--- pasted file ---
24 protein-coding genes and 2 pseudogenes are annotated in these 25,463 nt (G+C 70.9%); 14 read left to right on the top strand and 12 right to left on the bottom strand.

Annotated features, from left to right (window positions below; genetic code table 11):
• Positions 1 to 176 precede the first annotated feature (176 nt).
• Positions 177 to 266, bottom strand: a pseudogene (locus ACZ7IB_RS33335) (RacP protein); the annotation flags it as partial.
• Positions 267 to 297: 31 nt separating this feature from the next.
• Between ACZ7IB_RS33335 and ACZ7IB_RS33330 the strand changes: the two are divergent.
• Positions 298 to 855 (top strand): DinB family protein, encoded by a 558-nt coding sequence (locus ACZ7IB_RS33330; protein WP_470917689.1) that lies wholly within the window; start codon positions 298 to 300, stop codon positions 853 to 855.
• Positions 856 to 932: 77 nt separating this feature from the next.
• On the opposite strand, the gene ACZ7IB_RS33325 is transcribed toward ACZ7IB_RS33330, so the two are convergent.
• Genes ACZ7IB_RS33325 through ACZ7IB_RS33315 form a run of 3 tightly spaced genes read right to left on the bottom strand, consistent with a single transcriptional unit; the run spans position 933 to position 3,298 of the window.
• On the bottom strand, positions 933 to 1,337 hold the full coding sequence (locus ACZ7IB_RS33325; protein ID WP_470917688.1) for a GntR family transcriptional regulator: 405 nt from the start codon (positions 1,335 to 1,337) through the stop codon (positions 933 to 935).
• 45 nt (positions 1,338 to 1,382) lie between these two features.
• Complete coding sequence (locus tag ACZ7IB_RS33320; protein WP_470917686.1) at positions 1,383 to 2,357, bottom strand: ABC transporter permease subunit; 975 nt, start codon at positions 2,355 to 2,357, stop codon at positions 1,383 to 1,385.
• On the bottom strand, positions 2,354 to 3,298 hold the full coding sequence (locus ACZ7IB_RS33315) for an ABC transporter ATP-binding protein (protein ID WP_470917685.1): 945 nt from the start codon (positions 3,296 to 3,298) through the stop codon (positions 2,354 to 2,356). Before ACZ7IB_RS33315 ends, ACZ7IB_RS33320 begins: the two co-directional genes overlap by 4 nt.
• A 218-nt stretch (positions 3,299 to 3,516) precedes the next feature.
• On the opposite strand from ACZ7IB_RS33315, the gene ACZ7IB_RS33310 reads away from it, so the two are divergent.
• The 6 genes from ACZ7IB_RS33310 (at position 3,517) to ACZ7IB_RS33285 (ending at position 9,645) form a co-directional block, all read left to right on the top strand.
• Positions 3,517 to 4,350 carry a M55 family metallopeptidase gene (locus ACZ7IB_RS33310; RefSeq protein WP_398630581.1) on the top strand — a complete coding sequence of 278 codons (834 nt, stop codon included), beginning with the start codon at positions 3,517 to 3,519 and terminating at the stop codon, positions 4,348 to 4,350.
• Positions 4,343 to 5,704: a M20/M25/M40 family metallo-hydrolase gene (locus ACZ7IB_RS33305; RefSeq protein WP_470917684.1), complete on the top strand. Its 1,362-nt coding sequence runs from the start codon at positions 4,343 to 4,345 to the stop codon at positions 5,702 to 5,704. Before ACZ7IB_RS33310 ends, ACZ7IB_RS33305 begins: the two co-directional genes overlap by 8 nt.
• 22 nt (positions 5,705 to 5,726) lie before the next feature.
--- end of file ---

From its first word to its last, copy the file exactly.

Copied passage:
24 protein-coding genes and 2 pseudogenes are annotated in these 25,463 nt (G+C 70.9%); 14 read left to right on the top strand and 12 right to left on the bottom strand.

Annotated features, from left to right (window positions below; genetic code table 11):
• Positions 1 to 176 precede the first annotated feature (176 nt).
• Positions 177 to 266, bottom strand: a pseudogene (locus ACZ7IB_RS33335) (RacP protein); the annotation flags it as partial.
• Positions 267 to 297: 31 nt separating this feature from the next.
• Between ACZ7IB_RS33335 and ACZ7IB_RS33330 the strand changes: the two are divergent.
• Positions 298 to 855 (top strand): DinB family protein, encoded by a 558-nt coding sequence (locus ACZ7IB_RS33330; protein WP_470917689.1) that lies wholly within the window; start codon positions 298 to 300, stop codon positions 853 to 855.
• Positions 856 to 932: 77 nt separating this feature from the next.
• On the opposite strand, the gene ACZ7IB_RS33325 is transcribed toward ACZ7IB_RS33330, so the two are convergent.
• Genes ACZ7IB_RS33325 through ACZ7IB_RS33315 form a run of 3 tightly spaced genes read right to left on the bottom strand, consistent with a single transcriptional unit; the run spans position 933 to position 3,298 of the window.
• On the bottom strand, positions 933 to 1,337 hold the full coding sequence (locus ACZ7IB_RS33325; protein ID WP_470917688.1) for a GntR family transcriptional regulator: 405 nt from the start codon (positions 1,335 to 1,337) through the stop codon (positions 933 to 935).
• 45 nt (positions 1,338 to 1,382) lie between these two features.
• Complete coding sequence (locus tag ACZ7IB_RS33320; protein WP_470917686.1) at positions 1,383 to 2,357, bottom strand: ABC transporter permease subunit; 975 nt, start codon at positions 2,355 to 2,357, stop codon at positions 1,383 to 1,385.
• On the bottom strand, positions 2,354 to 3,298 hold the full coding sequence (locus ACZ7IB_RS33315) for an ABC transporter ATP-binding protein (protein ID WP_470917685.1): 945 nt from the start codon (positions 3,296 to 3,298) through the stop codon (positions 2,354 to 2,356). Before ACZ7IB_RS33315 ends, ACZ7IB_RS33320 begins: the two co-directional genes overlap by 4 nt.
• A 218-nt stretch (positions 3,299 to 3,516) precedes the next feature.
• On the opposite strand from ACZ7IB_RS33315, the gene ACZ7IB_RS33310 reads away from it, so the two are divergent.
• The 6 genes from ACZ7IB_RS33310 (at position 3,517) to ACZ7IB_RS33285 (ending at position 9,645) form a co-directional block, all read left to right on the top strand.
• Positions 3,517 to 4,350 carry a M55 family metallopeptidase gene (locus ACZ7IB_RS33310; RefSeq protein WP_398630581.1) on the top strand — a complete coding sequence of 278 codons (834 nt, stop codon included), beginning with the start codon at positions 3,517 to 3,519 and terminating at the stop codon, positions 4,348 to 4,350.
• Positions 4,343 to 5,704: a M20/M25/M40 family metallo-hydrolase gene (locus ACZ7IB_RS33305; RefSeq protein WP_470917684.1), complete on the top strand. Its 1,362-nt coding sequence runs from the start codon at positions 4,343 to 4,345 to the stop codon at positions 5,702 to 5,704. Before ACZ7IB_RS33310 ends, ACZ7IB_RS33305 begins: the two co-directional genes overlap by 8 nt.
• 22 nt (positions 5,705 to 5,726) lie before the next feature.